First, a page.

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House investigators will hold a hearing next week regarding allegations that top Department of Energy (DOE) officials instructed agency employees not to speak with congressional investigators about an ongoing probe into agency hiring practices.
The hearing follows a back-and-forth between DOE officials and congressional investigators, who say the agency is attempting to stonewall its efforts to investigate allegations of whistleblower retaliation.
The alleged DOE gag order was revealed in a letter from House Oversight and Government Reform Committee Chairman Darrell Issa (R., Calif.) to Deputy Energy Secretary Daniel Poneman.
According to the letter, Poneman instructed the head of the Bonneville Power Administration (BPA) not to speak with Issa or other congressional investigators about an inspector general report revealing illegal hiring practices at the BPA.
Eric Fygi, DOE’s deputy general counsel, denied agency wrongdoing in a Wednesday response to Issa.
“Poneman gave no such instructions,” Fygi said. “Rather, Bonneville was informed that this was a serious matter and that any external questions were to be coordinated with the appropriate Headquarters offices.”
“It has always been the Department’s policy that any and all DOE employees are free to speak out, voice concerns, or lodge complaints without fear of retaliation, including with Congress,” Fygi wrote.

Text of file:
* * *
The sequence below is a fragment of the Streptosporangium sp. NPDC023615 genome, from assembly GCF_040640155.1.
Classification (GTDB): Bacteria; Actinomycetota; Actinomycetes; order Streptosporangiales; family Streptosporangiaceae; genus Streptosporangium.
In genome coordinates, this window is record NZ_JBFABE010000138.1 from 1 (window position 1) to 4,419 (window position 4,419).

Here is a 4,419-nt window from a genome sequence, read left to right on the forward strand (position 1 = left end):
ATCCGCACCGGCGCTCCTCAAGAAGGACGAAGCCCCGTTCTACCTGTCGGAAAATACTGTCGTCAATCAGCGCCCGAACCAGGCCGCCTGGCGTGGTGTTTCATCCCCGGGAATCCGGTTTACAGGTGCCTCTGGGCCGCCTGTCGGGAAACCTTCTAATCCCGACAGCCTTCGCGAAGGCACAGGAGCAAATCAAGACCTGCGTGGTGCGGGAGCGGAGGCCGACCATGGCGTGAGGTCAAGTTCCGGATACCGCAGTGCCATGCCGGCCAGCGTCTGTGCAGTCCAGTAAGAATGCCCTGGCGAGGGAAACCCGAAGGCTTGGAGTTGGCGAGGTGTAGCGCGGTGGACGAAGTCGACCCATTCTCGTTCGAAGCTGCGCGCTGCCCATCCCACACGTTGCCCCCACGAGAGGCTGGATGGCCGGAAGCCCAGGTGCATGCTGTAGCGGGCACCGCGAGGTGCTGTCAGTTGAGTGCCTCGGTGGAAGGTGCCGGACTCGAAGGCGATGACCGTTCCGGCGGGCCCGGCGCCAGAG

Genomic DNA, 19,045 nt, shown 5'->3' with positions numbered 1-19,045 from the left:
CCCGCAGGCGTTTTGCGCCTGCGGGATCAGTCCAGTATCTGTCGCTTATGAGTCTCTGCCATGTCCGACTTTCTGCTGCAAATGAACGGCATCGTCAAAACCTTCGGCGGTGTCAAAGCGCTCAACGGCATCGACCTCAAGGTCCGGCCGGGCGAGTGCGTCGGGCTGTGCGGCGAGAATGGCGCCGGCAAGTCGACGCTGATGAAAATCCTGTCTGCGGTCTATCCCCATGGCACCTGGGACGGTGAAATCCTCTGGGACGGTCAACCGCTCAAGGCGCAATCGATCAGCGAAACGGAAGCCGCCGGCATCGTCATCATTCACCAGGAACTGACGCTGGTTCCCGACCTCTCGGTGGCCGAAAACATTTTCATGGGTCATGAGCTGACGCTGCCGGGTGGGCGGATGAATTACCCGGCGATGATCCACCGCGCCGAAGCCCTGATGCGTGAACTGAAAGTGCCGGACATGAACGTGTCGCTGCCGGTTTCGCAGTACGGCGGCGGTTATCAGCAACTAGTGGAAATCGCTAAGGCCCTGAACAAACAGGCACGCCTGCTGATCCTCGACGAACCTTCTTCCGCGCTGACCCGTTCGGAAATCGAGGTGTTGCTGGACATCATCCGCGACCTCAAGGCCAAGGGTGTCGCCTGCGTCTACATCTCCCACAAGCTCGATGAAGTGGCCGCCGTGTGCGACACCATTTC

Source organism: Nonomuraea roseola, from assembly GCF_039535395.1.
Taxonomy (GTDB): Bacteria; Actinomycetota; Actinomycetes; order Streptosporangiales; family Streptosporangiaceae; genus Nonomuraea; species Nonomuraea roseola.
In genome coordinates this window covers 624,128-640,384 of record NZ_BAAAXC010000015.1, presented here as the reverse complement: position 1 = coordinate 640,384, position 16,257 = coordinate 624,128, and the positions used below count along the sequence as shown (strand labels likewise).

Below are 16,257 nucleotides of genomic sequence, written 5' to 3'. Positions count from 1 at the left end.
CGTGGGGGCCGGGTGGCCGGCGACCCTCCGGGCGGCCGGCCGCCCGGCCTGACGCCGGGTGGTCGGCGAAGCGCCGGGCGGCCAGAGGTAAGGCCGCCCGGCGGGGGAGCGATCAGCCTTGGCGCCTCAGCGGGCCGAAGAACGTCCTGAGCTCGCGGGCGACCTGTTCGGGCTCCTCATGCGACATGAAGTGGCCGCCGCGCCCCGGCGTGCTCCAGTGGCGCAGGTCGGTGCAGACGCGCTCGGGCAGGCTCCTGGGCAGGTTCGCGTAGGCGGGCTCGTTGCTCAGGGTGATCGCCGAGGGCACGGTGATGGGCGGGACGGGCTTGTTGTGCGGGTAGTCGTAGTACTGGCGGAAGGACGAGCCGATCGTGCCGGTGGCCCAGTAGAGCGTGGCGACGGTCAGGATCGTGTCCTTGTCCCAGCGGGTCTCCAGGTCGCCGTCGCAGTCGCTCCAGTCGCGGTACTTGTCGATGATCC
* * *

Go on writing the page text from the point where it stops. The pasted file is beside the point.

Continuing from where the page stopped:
Issa rejected that response.
“BPA employees have told committee staff—this week—that they still fear retaliation,” he told the Washington Free Beacon in an emailed statement. “These BPA employees will not speak to the committee because they are afraid of losing their jobs.”
Fygi told Issa that BPA employees were reminded of their right to communicate concerns with Congress “in a recent communication,” but BPA employees recently told the Oversight Committee that “their ‘chain of command’ is preventing them from providing more information to the committee,” Issa said.
“These conversations speak for themselves,” he added.
Issa’s probe into the alleged gag order issued to BPA employees will be fleshed out in a Thursday, Aug. 1, hearing on the investigation.
According to committee staff, the hearing will be titled, “Department of Energy’s Bonneville Power Administration: Discriminating Against Veterans and Retaliating Against Whistleblowers.”
The inspector general report, released last week, revealed the initial whistleblower retaliation allegations. According to the report, BPA officials who spoke out about illegal hiring practices that disadvantaged military veteran applicants were fired, suspended, or punished in other ways.
A DOE spokesman who provided the Free Beacon with Fygi’s letter did not respond to a request for additional comments.